Jennifer Kim, Undergraduate Duke Student
- Has taken 4 classes with blogs, all in english
- 3 successful, 1 not
Why blogs don’t work
- Blogs fall into a black hold
- Blogs are not relevant to class and have no structure
- There are unrealistic expectations
How blogs can work
- Get people involved, RESPOND!
- There is proper incentive
- Provide an easy mechanism
Showed effective uses of blogs:
- Weekly blog post with three questions and ask people to respond. Students often responded to each other, too.
- Didn’t like the use of blog tools in Blackboard.
James Groom, University of Mary Washington (Keynote)
- 2 screens: one showing the Twitter feed, and the other with his PowerPoint
- Not in the field of research, in the field of recon: throwing stuff against the wall and seeing what works.
- UMW Blogs: An educational publishing platform
- Came about because of WordPress MU (WFU uses this) Free software, the cost comes in people to work with users.
- Started with 3 classes. Now wide adoption.
- Focusing on integration of blog with content across the web.
- Unlike Blackboard, blogs is open, online, and seamlessly deals with all kinds of different resources.
- Syndicated-Orientation Architecture: RSS
- Showed a “magic trick” of pulling in lots of RSS feeds into a blog
- This allows students to own their content (Blackboard, we have all the control)
- This also allows students to create their own portfolio
- This also allows you to have identity of yourself as well as your identity as a member of your own institution. But when you leave, you can take your content with you.
This is the blog before feeds were associated:
This is after feeds were added to it:
You can see it now, here.
- UMW lets people use their own vanity URLs with their blog service. So professors (etc) are able to create dynamic websites pulling their information in from a number of places.
- Talked a bit about formatting for mobile devices.
- This web brings ups all kinds of interesting questions about copyright, fair use, creative commons. These are the types of things that should be explored and decided at universities. (I might even argue in university libraries…)
- Clubs make good use of these blogs: syndication includes google calendar, flickr photos, videos, etc. It makes it easy to host the content while allowing students to use what they want.
- (Side benefit: as Groom noticed everyone was creating their own calendars, he was able to aggregate all the calendars into one master University one)
- Another type of open education, because the content is out there.
- Towards the end of the talk, the topic switched from education to information management. Again, this is why I think librarians should be leaders in this area.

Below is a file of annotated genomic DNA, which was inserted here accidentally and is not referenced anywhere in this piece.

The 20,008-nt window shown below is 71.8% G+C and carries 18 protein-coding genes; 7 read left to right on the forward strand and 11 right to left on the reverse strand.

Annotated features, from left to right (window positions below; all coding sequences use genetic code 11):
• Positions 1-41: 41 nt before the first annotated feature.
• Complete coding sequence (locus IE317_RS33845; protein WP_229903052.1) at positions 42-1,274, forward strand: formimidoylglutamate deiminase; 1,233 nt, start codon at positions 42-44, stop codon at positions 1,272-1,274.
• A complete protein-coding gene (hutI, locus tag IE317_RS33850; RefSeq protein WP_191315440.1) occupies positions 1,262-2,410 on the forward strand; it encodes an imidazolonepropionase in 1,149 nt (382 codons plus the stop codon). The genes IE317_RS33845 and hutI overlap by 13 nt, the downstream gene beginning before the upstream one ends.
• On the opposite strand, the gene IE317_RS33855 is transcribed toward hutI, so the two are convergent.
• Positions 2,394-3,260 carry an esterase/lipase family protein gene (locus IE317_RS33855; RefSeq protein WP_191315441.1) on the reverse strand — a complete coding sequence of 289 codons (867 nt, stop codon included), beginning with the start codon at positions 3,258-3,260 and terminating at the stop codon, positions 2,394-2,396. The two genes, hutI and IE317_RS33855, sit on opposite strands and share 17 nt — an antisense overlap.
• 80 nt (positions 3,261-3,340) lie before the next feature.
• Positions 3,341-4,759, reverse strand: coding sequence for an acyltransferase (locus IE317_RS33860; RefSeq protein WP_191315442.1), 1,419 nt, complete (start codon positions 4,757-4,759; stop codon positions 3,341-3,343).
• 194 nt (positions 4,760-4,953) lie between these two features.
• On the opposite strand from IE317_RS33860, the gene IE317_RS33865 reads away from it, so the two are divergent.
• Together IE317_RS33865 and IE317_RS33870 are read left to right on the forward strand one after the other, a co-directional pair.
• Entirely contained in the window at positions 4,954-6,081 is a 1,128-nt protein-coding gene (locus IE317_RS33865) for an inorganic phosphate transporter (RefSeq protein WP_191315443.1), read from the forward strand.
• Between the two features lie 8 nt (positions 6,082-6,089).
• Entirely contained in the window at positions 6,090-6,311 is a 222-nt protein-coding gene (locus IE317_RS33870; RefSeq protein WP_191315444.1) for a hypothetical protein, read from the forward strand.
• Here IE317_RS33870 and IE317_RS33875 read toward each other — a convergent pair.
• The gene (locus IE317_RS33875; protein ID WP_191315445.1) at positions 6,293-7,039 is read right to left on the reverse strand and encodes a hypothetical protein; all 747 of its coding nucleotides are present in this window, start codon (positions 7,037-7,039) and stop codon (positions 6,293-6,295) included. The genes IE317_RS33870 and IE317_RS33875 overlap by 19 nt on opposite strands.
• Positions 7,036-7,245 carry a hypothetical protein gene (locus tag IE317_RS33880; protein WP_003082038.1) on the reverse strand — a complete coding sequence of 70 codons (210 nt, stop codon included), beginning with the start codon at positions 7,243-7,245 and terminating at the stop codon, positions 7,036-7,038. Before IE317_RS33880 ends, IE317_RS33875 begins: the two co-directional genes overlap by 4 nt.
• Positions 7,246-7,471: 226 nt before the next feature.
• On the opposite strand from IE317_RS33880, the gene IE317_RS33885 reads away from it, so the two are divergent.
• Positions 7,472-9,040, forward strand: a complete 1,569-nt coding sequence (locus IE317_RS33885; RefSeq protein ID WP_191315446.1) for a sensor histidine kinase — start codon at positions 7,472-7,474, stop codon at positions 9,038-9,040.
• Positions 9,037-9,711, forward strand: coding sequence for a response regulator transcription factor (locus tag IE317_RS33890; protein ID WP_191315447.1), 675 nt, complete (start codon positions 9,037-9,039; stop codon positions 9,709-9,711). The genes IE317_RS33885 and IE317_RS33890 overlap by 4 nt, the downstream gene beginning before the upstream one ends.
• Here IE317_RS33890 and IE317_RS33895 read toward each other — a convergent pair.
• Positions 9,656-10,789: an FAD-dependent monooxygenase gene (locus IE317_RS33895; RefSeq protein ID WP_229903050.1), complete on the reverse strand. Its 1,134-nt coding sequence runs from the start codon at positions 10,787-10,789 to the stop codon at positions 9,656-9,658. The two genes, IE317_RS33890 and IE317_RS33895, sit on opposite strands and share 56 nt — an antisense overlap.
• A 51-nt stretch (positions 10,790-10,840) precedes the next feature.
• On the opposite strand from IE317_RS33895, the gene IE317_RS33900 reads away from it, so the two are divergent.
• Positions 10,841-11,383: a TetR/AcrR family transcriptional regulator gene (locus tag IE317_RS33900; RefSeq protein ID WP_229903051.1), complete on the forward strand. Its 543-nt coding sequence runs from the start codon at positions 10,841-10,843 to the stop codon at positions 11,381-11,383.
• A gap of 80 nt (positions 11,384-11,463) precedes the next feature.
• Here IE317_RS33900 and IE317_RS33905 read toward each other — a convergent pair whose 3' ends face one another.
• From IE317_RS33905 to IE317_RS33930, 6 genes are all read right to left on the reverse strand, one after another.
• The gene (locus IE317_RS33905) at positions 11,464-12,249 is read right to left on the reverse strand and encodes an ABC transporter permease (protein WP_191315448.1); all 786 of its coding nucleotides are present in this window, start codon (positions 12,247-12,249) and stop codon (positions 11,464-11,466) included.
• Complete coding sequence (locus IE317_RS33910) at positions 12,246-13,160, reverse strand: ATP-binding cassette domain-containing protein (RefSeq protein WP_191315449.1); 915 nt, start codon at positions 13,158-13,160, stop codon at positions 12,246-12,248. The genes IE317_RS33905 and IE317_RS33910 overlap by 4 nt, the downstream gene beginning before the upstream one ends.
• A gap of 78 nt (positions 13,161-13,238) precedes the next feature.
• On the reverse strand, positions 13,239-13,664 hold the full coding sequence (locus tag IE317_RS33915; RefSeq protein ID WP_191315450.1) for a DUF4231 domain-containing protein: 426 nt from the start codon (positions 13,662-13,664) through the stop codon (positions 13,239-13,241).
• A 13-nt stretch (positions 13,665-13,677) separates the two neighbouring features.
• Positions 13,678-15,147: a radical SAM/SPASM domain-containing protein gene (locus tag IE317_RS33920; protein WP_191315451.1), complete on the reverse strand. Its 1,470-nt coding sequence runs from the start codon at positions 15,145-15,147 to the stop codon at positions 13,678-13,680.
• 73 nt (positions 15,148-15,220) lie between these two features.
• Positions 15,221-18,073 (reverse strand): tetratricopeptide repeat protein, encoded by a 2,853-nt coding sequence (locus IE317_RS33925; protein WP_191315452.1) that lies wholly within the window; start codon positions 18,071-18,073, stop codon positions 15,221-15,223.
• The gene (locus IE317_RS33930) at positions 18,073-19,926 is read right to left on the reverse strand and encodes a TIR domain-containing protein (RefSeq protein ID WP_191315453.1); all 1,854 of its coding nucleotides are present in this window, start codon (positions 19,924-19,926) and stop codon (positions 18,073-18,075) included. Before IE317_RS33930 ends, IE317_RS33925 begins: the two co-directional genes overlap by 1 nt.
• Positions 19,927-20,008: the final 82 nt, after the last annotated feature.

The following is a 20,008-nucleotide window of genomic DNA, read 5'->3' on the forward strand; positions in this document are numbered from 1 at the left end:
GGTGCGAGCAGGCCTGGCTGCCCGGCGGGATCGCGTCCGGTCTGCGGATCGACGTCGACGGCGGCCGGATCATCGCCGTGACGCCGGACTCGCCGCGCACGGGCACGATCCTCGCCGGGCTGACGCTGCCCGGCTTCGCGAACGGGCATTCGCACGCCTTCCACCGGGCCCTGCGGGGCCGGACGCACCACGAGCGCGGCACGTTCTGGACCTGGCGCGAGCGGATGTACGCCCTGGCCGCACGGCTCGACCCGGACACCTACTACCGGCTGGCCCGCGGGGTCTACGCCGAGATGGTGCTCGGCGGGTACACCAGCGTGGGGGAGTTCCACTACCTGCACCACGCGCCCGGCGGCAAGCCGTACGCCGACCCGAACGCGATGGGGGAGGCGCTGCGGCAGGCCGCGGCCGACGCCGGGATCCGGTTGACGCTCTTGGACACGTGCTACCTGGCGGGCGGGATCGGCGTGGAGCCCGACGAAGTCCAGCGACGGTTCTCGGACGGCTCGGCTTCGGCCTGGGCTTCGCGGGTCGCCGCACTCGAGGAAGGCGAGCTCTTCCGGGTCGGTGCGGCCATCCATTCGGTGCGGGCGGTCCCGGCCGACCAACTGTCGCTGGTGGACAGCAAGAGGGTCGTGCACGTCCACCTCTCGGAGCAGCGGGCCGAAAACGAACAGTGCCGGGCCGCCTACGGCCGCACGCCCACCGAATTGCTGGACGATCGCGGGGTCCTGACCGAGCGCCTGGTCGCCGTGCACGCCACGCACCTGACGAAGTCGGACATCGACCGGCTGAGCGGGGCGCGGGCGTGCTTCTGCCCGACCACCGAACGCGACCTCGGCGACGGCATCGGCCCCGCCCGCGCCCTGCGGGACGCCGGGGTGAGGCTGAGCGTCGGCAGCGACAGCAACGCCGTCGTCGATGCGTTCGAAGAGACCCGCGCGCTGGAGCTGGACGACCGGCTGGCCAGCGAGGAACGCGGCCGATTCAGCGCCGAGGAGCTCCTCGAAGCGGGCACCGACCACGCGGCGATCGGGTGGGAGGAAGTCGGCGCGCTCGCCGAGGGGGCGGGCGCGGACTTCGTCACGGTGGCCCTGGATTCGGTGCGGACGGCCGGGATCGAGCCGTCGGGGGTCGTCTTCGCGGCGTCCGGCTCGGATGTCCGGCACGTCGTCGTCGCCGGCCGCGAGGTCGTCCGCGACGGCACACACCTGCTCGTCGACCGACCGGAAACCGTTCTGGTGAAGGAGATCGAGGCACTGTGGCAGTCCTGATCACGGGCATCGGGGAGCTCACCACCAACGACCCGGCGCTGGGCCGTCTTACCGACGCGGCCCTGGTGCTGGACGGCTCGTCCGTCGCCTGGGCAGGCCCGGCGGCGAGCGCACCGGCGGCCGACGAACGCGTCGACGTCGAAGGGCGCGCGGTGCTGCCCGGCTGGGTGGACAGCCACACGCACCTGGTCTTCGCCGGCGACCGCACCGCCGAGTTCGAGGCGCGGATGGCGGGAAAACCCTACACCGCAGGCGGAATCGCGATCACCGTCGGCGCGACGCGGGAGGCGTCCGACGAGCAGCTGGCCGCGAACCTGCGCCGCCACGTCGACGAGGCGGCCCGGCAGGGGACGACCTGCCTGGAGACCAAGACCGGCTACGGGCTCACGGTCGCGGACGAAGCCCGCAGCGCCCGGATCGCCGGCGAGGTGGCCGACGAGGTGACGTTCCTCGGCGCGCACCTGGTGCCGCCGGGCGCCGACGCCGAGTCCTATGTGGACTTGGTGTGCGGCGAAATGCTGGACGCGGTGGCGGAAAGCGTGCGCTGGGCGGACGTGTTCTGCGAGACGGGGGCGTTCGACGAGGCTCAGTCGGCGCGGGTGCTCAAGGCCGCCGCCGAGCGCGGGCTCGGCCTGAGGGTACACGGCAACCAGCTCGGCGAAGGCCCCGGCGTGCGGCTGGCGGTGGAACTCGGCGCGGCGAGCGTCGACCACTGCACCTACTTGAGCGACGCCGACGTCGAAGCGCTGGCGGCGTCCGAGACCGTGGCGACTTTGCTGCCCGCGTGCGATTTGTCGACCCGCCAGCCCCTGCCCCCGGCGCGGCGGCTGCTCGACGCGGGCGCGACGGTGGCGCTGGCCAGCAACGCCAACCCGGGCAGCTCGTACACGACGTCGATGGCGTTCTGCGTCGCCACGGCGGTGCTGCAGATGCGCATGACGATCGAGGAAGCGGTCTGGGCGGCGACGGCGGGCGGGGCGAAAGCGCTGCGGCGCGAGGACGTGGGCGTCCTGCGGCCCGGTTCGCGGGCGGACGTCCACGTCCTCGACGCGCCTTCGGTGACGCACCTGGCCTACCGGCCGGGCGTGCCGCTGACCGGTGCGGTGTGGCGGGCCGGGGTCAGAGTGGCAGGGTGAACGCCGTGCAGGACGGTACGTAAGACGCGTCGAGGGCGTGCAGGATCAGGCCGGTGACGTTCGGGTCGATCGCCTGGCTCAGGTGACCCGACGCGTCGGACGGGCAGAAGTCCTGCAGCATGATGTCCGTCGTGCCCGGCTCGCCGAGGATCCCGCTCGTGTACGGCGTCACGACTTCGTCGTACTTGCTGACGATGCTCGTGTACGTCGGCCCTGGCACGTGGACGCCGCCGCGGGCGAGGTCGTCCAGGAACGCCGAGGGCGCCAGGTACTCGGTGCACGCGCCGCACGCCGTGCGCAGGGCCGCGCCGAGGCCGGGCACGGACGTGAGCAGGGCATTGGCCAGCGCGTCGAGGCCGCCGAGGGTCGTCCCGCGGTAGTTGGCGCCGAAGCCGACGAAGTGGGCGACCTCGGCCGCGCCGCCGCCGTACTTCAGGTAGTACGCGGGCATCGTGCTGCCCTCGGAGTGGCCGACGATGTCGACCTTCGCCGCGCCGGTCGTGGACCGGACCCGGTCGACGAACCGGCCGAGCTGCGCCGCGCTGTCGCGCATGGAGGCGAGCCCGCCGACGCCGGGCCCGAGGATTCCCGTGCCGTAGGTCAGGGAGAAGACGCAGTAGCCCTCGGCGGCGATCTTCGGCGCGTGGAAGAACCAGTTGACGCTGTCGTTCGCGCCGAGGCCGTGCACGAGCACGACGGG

- UMW documented their system in a public way, so other universities have been able to follow their work.
Plugins UMW use:
From where I’m sitting, the main themes of this talk seemed to be:
- Ownership is important, we should allow students to own their content.
- We should focus our energy on easy aggregation (instead of shoe-horning folks into a one-system-fits-all approach).
- Open Source allows you to take advantage of the work of coders. UMW didn’t have to code the syndication feature or the mobile phone theme… they could use what was already out there.
- New web is focused on mobile: both in terms of mobile devices and mobile data.
- We should rethink what blogs are. Blogs, sure, but also eporfolios, club sites, travel journals, content management systems, exhibit sites, etc. Freedom to reimagine what blogs can be. Tells users to find good uses and share back with his unit. Then they can go out and promote it.
- Building a new system: it’s not about a person, it’s about a community. The web enables us to collaborate in entirely new ways.
All good stuff!
Every so often I go through and clean up my web presence a bit. I know I don’t hit every place I’m online, but I try to at least clean up the things at my domain, Facebook, and maybe LinkedIn. It had been a while since I had taken the time to look at my CV site, and with all the talk about professional involvement at MPOW recently, I decided it was time to make sure it reflected what I’ve been up to. So here is what it looks like now:
I’m still using WordPress to run it, and the new theme is a modified version of Upstart Blogger’s Futurosity. I really like it. Whereas before I had several pages for each of the main categories which I would just edit each time I did something new, now I have a post for each individual item. This allows me to use categories to define the type of work and tags to define what the work was about. Now I can browse by type of work, when work was done, and what the work was about. Very cool when I’m trying to figure out what I’ve done instructionally in the last few years or what my projects dealing with emerging technology have been about. In all honesty, a whole blog for a CV is probably overkill, but the librarian geek in me really gets a kick out of the ability to navigate what I’ve done and what I’m doing by various metadata.